Before we left for Montana this June the NYT had an article about the most dangerous things people do around the country. In Los Angeles the people who were interviewed said that the scariest, most dangerous thing they did was drive. I agreed completely.
In LA one has to be super-hypervigilant, always on the look-out for the other driver, who is probably using their cell phone. These distracted drivers obviously haven't read Matt Richter's brilliant book A Deadly Wandering about the tragic consequences of texting-while-driving, or even using-the-phone-while-driving.
When you take into account how crowded the roads have become, how much the traffic has increased, how frustrating it is that it takes so much longer to get anywhere, it's not surprising when people are road ragers.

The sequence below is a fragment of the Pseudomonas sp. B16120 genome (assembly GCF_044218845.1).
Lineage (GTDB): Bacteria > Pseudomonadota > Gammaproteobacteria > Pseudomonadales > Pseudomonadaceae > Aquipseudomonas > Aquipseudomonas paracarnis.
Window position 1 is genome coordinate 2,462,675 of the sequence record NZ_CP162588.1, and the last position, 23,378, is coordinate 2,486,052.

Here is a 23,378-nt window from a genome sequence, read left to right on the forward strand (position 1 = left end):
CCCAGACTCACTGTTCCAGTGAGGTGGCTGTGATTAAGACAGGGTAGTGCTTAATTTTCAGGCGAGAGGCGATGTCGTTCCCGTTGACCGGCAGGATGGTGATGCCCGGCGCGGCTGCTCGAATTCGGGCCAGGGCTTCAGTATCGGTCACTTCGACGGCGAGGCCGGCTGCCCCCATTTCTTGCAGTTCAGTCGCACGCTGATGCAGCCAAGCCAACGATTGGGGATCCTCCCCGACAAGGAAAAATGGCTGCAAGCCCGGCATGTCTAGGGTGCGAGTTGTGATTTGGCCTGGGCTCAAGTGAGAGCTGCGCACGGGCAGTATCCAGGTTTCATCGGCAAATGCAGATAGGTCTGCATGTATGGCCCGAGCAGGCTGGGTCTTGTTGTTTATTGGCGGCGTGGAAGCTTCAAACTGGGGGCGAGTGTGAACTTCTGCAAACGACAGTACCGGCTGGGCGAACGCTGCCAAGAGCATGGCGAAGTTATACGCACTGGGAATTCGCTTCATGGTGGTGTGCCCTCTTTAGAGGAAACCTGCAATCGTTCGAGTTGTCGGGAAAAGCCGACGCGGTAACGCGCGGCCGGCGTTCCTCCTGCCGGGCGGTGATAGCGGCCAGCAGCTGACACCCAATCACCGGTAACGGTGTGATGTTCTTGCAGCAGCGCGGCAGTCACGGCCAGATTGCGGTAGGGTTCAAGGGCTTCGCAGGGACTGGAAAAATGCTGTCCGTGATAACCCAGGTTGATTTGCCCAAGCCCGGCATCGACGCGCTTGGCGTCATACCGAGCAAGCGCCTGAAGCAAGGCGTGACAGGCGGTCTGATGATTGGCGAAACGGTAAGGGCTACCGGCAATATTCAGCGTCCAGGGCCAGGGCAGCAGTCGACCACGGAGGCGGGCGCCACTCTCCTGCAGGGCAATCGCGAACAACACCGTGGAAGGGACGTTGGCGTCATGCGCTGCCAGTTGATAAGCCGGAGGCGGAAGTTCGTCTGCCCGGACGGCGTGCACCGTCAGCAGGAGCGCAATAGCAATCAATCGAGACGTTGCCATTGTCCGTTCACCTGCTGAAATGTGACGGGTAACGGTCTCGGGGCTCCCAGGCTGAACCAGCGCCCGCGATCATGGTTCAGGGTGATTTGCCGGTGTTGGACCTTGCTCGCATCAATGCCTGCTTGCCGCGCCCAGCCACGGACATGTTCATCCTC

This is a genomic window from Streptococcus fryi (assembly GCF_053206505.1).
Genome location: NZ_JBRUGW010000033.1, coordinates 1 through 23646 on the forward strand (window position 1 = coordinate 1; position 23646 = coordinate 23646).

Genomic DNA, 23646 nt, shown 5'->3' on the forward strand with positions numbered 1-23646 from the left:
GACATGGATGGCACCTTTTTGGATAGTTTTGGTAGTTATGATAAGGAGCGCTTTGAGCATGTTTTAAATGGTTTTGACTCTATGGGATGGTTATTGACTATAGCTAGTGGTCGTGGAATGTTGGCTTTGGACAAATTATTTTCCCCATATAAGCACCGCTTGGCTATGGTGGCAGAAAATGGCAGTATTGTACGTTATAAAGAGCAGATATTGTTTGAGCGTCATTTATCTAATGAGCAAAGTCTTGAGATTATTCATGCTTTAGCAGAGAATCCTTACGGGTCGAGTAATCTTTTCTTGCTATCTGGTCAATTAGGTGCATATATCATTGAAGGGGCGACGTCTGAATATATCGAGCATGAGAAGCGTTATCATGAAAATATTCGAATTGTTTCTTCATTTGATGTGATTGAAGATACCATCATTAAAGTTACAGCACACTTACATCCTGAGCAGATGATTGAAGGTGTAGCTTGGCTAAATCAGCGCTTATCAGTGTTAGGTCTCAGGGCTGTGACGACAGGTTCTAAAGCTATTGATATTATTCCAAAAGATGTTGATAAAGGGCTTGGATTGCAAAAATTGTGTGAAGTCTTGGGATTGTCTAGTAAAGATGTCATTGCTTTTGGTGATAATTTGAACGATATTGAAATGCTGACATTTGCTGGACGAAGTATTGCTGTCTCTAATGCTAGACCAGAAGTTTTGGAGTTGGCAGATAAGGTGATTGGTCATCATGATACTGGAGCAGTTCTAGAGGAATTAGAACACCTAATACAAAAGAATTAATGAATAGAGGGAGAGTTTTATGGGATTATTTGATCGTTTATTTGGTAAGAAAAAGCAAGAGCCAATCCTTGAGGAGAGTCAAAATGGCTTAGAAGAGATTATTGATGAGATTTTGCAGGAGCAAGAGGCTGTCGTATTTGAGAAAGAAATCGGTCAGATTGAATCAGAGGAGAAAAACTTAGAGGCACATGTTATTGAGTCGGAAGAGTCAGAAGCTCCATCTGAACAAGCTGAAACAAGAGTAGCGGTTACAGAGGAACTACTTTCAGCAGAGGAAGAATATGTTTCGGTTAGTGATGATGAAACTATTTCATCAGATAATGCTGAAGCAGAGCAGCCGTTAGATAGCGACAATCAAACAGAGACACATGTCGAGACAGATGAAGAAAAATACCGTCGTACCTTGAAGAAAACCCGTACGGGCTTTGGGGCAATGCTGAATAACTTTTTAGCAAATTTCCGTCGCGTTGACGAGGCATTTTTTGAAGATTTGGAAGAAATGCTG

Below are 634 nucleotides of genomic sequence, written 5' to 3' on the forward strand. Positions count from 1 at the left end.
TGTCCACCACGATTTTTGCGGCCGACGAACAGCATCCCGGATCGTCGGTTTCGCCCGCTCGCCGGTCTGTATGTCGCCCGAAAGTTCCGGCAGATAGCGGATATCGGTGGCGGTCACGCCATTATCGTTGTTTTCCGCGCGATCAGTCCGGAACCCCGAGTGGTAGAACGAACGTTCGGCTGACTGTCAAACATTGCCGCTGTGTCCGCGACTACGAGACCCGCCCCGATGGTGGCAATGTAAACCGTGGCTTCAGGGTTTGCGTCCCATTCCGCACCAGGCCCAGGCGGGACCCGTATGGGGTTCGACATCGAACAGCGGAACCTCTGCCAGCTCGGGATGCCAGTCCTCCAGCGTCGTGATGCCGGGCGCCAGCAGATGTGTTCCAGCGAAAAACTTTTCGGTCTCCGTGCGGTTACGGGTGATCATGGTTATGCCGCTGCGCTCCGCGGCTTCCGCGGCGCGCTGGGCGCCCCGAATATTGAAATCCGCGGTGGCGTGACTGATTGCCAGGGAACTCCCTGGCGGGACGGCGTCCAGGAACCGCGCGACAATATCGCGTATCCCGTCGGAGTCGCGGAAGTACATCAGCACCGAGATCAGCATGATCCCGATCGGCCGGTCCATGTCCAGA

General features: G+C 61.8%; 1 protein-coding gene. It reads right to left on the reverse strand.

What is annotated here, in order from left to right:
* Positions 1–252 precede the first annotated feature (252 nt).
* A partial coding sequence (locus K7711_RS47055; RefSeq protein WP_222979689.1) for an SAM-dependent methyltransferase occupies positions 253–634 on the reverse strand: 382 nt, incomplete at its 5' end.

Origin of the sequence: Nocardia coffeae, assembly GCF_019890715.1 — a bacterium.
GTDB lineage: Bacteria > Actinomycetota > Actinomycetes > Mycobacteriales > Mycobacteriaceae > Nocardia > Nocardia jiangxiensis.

So, it's no wonder after a summer spent driving the tranquil, pastoral, rural roads of Montana, a big sky, wide open place with less than a million people in the entire state, I felt rattled when I returned to LA highways. I look around me and think: Where did all these people come from, and all these cars?
I've heard recently about people who have left LA because they can't stand the traffic. I'm not there. Yet.